A new study has found that magical thinking, which is usually dismissed as naive and irrational, can actually help consumers cope with stressful situations like trying to lose weight.
Study authors Yannik St. James (HEC Montreal), Jay M. Handelman, and Shirley F. Taylor (both Queen's University, Kingston, Canada), said a person uses magical thinking when dealing with stress.
"Magical thinking occurs when an individual invokes mystical, supernatural forces to understand, predict, or even influence events to overcome these stressful situations," they wrote.
"Weight loss activities are stressful for a number of reasons: being overweight is associated with several negative health consequences as well as considerable social stigma.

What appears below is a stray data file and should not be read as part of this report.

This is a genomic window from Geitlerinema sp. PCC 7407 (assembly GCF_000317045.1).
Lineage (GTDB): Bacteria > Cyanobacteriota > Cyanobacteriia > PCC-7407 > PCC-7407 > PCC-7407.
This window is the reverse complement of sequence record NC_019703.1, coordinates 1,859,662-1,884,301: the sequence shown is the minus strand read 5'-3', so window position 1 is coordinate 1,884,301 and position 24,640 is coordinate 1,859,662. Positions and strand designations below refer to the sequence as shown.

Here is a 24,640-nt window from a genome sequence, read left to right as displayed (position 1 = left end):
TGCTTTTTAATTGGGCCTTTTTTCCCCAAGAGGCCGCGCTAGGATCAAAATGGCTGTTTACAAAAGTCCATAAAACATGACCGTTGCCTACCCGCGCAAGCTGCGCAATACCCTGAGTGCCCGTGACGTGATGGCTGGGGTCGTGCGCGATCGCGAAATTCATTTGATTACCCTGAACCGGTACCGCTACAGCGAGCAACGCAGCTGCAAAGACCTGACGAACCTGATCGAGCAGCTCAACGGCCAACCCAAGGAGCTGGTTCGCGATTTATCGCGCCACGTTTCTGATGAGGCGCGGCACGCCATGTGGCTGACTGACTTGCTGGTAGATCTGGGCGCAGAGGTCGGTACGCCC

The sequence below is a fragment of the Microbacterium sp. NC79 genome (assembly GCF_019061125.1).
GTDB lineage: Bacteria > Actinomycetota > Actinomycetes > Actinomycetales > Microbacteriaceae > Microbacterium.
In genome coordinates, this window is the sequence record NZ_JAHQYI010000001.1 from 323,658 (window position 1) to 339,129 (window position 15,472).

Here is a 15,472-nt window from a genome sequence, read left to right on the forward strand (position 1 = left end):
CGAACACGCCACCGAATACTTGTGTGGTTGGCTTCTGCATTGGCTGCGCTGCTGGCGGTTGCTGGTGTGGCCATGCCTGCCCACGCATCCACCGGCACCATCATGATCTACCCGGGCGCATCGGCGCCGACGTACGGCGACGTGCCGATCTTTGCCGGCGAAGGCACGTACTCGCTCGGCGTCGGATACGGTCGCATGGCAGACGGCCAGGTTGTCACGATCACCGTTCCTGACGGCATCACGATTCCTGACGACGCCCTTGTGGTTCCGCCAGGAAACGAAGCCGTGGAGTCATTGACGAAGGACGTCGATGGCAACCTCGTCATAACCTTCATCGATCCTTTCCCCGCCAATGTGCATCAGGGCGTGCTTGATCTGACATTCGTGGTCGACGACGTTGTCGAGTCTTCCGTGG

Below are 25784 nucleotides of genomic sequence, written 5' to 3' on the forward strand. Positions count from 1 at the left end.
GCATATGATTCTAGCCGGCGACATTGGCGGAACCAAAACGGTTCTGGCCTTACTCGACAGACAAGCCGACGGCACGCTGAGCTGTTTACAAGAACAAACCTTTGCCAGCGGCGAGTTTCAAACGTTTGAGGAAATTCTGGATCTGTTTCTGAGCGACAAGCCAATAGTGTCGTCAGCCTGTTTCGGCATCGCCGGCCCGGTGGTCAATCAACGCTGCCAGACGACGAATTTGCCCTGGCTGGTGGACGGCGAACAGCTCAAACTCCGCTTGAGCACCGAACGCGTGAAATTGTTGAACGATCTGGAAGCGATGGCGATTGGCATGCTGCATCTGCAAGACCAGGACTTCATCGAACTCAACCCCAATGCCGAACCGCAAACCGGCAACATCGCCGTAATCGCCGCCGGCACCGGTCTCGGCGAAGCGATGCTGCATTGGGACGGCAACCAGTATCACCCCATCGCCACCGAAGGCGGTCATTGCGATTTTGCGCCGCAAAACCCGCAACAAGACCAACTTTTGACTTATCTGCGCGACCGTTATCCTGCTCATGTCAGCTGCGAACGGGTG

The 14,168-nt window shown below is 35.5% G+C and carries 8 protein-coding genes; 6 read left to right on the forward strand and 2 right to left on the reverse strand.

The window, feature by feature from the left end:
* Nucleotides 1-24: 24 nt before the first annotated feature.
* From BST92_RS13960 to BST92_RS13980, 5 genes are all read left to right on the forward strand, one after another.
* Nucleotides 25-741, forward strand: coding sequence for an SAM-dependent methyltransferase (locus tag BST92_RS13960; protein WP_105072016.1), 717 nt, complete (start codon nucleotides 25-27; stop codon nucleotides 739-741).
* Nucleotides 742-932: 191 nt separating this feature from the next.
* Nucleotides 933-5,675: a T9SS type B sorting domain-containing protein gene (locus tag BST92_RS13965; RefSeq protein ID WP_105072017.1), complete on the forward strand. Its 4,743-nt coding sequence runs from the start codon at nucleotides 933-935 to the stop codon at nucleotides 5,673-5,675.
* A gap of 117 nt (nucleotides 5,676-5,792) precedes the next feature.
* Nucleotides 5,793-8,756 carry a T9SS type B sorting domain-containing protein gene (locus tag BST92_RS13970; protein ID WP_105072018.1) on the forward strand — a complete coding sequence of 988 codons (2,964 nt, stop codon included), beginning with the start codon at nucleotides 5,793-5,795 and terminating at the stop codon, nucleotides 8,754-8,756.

"Consumers are expected to conform to unrealistic cultural ideals of slenderness and they are simultaneously enticed to indulge in abundant, highly caloric, processed food," the authors wrote.
To cope with these conflicting pressures and expectations, consumers engage in various forms of magical thinking. They describe weight loss as being influenced by mysterious forces, such as a body that "conspires" against them or food that "seduces" them.
"By invoking and negotiating with mystical forces, consumers actively work to create uncertainty and ambiguity as a way to generate hope and possibility in a cultural domain where they otherwise experience very little," the authors wrote.
The authors believe their findings should be of interest to consumer advocates and policy makers.
The study has been published in the Journal of Consumer Research.